Threat Explorer

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28 June 2001
13 February 2007
Also Known As:

This script is intended to be a mass-mailing worm that spreads using mIRC and Microsoft Outlook. The samples of the worm that the Symantec AntiVirus Research Center (SARC) has received from customers were not able to spread due to bugs in the worm's code. Because of this, on July 5, 2001, the threat assessment was downgraded from level 2 to level 1.

NOTE: Virus definitions prior to June 28, 2001, detect this worm as Bloodhound.VBS.Worm

All samples received by SARC have a minor bugs in them which cause the worm not to work as intended.

Antivirus Protection Dates

  • Initial Rapid Release version 28 June 2001
  • Latest Rapid Release version 07 May 2019 revision 006
  • Initial Daily Certified version 28 June 2001
  • Latest Daily Certified version 07 May 2019 revision 008
  • Initial Weekly Certified release date pending
Click here for a more detailed description of Rapid Release and Daily Certified virus definitions.

NOTE: This script contains code which has certain intentions, but due to bugs in the worm's code, the intended actions do not actually occur. The following is a description of what the worm was designed to do.

If this worm did work as designed, it would:
  1. Send itself to all addresses in your Microsoft Outlook Address Book as:

    Subject: FW: Check this out...
    Message: This was the first naked picture taken by a Taiwan singer! Jolin... please don't get over steam by staring at the picture! keke~
    Attachment: !!jolin_caught_naked!!!!.jpg.vbs
  2. Modify the mIRC Script.ini file. This would cause the worm to send itself to others when you are using IRC.
  3. Delete all .exe, .dll, and .inf files from the \Windows\System folder.
  4. Overwrite .zip, .mps, and .mpeg files that are in the \My Documents folder with a copy of itself.
  5. Attempt to copy itself to floppy disks.


Symantec Security Response encourages all users and administrators to adhere to the following basic security "best practices":

  • Use a firewall to block all incoming connections from the Internet to services that should not be publicly available. By default, you should deny all incoming connections and only allow services you explicitly want to offer to the outside world.
  • Enforce a password policy. Complex passwords make it difficult to crack password files on compromised computers. This helps to prevent or limit damage when a computer is compromised.
  • Ensure that programs and users of the computer use the lowest level of privileges necessary to complete a task. When prompted for a root or UAC password, ensure that the program asking for administration-level access is a legitimate application.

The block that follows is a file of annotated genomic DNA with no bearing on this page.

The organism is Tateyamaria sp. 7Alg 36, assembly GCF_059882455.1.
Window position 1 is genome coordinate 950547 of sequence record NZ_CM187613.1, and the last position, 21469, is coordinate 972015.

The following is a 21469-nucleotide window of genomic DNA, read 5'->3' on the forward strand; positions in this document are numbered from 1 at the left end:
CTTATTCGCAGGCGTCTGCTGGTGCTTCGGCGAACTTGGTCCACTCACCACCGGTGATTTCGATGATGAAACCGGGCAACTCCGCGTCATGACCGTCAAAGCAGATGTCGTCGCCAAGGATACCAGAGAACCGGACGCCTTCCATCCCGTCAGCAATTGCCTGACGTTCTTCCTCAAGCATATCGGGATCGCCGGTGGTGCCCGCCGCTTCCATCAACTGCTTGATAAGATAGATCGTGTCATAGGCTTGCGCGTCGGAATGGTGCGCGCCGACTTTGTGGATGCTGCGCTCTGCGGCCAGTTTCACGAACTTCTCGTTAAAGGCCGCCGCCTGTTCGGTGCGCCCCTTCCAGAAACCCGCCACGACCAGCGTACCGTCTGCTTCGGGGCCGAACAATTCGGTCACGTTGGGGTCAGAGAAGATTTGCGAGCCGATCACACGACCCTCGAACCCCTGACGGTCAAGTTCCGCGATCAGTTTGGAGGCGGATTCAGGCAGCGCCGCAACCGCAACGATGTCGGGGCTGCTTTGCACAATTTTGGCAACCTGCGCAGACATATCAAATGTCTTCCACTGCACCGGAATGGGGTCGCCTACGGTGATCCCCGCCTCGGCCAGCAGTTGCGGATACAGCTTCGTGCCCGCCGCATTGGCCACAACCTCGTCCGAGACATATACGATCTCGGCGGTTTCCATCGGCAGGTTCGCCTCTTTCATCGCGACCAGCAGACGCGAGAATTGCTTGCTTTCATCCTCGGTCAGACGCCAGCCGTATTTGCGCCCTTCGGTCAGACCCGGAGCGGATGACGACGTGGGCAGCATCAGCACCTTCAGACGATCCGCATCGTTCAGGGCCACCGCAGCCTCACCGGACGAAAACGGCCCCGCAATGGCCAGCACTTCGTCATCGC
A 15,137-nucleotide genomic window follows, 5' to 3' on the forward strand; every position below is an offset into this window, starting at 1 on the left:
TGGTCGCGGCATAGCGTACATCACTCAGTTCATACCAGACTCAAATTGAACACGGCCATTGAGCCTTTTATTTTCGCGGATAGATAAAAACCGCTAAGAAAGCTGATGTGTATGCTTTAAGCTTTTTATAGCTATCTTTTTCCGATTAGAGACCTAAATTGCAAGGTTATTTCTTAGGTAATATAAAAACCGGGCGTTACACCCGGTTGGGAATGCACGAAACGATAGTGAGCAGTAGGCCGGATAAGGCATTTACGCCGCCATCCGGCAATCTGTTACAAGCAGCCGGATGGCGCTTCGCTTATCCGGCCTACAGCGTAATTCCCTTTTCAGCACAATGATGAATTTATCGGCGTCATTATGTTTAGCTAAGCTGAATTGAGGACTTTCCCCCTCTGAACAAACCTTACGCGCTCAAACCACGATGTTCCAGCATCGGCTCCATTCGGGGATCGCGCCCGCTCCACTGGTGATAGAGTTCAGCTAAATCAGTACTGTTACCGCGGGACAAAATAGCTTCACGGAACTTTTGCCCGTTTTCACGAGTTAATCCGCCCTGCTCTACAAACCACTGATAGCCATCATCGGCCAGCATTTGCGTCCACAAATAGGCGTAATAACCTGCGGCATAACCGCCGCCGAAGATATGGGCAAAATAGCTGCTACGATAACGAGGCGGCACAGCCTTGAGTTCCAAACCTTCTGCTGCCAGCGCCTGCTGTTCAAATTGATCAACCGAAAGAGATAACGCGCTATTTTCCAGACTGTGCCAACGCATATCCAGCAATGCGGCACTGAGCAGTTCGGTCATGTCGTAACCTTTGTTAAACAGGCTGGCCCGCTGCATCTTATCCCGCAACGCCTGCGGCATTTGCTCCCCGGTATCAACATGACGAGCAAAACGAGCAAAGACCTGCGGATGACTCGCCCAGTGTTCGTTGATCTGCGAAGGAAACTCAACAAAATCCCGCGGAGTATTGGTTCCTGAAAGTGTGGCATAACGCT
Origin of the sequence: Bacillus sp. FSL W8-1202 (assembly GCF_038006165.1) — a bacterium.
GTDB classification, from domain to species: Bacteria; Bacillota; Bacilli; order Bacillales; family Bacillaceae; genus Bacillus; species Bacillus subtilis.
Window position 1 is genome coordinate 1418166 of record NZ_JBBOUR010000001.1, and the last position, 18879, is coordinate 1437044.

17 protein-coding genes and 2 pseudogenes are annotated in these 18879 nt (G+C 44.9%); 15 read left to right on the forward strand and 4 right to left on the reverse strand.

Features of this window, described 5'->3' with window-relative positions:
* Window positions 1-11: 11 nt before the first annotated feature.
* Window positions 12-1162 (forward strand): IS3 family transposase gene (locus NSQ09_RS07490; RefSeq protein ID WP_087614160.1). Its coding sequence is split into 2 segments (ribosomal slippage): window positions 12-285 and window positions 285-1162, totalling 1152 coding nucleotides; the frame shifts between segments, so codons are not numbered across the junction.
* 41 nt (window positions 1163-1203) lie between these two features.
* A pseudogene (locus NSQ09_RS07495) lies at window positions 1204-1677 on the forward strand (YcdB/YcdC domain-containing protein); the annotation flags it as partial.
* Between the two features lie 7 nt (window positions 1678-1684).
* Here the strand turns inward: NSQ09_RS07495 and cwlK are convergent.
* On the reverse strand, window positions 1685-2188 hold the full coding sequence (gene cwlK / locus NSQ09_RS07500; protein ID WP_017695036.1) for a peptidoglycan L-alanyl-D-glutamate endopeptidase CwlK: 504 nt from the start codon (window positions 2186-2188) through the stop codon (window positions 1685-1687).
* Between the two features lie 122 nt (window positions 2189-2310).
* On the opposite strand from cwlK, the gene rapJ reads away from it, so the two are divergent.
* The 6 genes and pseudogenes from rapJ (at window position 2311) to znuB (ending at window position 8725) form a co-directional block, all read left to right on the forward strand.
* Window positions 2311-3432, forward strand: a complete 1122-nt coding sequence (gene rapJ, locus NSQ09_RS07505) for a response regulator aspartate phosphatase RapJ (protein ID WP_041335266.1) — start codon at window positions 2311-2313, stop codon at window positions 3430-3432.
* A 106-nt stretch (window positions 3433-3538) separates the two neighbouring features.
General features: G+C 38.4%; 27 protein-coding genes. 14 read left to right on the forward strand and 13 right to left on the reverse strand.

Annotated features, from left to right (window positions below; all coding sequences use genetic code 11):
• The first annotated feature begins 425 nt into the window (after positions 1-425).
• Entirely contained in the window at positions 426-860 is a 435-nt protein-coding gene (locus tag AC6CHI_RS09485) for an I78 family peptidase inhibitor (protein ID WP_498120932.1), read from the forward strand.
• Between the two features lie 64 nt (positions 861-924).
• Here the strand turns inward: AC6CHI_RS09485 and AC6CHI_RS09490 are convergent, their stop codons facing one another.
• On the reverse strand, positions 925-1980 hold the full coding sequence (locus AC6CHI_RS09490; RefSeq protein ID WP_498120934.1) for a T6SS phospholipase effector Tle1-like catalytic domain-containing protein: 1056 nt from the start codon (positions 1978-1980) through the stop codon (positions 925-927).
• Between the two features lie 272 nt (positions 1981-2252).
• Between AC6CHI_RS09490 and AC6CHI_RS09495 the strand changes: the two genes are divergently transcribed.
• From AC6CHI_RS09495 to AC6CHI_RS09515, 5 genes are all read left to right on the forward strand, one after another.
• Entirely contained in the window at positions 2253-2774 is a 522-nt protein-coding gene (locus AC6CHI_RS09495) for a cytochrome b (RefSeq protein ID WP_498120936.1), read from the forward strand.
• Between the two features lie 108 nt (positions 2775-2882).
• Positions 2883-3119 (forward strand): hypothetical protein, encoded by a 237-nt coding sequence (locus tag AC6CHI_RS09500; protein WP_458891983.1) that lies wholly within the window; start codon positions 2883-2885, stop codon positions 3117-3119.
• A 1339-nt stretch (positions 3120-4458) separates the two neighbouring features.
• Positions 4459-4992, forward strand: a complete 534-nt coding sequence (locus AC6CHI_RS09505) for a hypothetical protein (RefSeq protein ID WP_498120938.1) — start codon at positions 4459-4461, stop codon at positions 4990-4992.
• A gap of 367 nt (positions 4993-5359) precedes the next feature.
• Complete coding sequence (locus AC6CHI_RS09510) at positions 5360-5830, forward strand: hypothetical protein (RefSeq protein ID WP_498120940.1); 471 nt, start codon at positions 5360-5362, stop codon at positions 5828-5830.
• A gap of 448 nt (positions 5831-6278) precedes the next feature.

• Disable AutoPlay to prevent the automatic launching of executable files on network and removable drives, and disconnect the drives when not required. If write access is not required, enable read-only mode if the option is available.
  • Turn off file sharing if not needed. If file sharing is required, use ACLs and password protection to limit access. Disable anonymous access to shared folders. Grant access only to user accounts with strong passwords to folders that must be shared.
  • Turn off and remove unnecessary services. By default, many operating systems install auxiliary services that are not critical. These services are avenues of attack. If they are removed, threats have less avenues of attack.
  • If a threat exploits one or more network services, disable, or block access to, those services until a patch is applied.
  • Always keep your patch levels up-to-date, especially on computers that host public services and are accessible through the firewall, such as HTTP, FTP, mail, and DNS services.
  • Configure your email server to block or remove email that contains file attachments that are commonly used to spread threats, such as .vbs, .bat, .exe, .pif and .scr files.
  • Isolate compromised computers quickly to prevent threats from spreading further. Perform a forensic analysis and restore the computers using trusted media.
  • Train employees not to open attachments unless they are expecting them. Also, do not execute software that is downloaded from the Internet unless it has been scanned for viruses. Simply visiting a compromised Web site can cause infection if certain browser vulnerabilities are not patched.
  • If Bluetooth is not required for mobile devices, it should be turned off. If you require its use, ensure that the device's visibility is set to "Hidden" so that it cannot be scanned by other Bluetooth devices. If device pairing must be used, ensure that all devices are set to "Unauthorized", requiring authorization for each connection request. Do not accept applications that are unsigned or sent from unknown sources.
  • For further information on the terms used in this document, please refer to the Security Response glossary.

NOTE: If you did execute a working version of the worm, (none of which have been submitted to SARC as of this writing) it is likely that Windows would no longer function correctly. In that case, you would need to reinstall Windows and then follow these steps:
  1. Run LiveUpdate to make sure that you have the most recent virus definitions.
  2. Start Norton AntiVirus (NAV), and run a full system scan, making sure that NAV is set to scan all files.
  3. Delete any files detected as

Writeup By: Neal Hindocha